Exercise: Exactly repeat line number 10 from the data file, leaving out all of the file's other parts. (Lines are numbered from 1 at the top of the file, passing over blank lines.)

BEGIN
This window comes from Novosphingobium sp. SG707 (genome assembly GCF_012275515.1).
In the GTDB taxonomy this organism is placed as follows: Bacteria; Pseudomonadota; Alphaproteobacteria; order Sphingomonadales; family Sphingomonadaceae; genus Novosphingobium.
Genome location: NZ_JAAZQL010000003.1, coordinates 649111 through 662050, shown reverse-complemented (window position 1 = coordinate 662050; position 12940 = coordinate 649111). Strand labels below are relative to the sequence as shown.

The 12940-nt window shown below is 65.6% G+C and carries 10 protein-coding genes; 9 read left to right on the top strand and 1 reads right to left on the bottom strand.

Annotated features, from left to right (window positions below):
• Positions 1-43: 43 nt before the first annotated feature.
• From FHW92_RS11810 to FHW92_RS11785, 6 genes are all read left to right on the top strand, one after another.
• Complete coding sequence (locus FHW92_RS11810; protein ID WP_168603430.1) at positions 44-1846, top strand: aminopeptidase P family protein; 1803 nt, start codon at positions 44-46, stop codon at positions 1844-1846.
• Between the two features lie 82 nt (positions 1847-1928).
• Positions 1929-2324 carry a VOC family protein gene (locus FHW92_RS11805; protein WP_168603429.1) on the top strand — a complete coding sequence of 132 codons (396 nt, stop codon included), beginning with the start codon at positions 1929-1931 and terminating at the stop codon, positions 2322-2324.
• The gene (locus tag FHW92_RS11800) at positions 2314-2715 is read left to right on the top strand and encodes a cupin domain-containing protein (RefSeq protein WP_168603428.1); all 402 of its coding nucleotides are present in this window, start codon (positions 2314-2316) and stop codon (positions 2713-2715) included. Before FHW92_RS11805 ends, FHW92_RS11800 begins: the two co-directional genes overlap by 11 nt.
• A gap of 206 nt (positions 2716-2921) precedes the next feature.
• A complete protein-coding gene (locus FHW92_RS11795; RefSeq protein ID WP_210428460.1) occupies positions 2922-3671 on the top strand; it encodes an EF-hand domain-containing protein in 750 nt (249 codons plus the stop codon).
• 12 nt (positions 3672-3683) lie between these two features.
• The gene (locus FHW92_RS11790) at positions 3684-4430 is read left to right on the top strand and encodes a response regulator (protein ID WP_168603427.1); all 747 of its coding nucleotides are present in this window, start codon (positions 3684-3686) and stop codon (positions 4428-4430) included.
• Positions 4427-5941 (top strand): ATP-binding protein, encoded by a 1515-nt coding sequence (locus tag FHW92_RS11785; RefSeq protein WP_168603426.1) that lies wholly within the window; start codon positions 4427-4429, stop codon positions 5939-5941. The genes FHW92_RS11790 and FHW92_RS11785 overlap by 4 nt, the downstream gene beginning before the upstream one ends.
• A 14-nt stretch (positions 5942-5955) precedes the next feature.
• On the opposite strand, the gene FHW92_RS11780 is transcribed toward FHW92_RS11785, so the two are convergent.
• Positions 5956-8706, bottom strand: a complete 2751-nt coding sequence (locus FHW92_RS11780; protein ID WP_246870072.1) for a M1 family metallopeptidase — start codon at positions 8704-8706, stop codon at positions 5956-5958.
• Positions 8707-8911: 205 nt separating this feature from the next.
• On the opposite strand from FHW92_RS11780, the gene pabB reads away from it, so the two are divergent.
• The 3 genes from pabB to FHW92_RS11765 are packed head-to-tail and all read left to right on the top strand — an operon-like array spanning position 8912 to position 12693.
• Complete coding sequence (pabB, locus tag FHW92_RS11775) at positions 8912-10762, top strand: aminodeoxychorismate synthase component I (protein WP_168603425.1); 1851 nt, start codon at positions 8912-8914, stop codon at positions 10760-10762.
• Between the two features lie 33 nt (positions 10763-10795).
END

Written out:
• Positions 1929-2324 carry a VOC family protein gene (locus FHW92_RS11805; protein WP_168603429.1) on the top strand — a complete coding sequence of 132 codons (396 nt, stop codon included), beginning with the start codon at positions 1929-1931 and terminating at the stop codon, positions 2322-2324.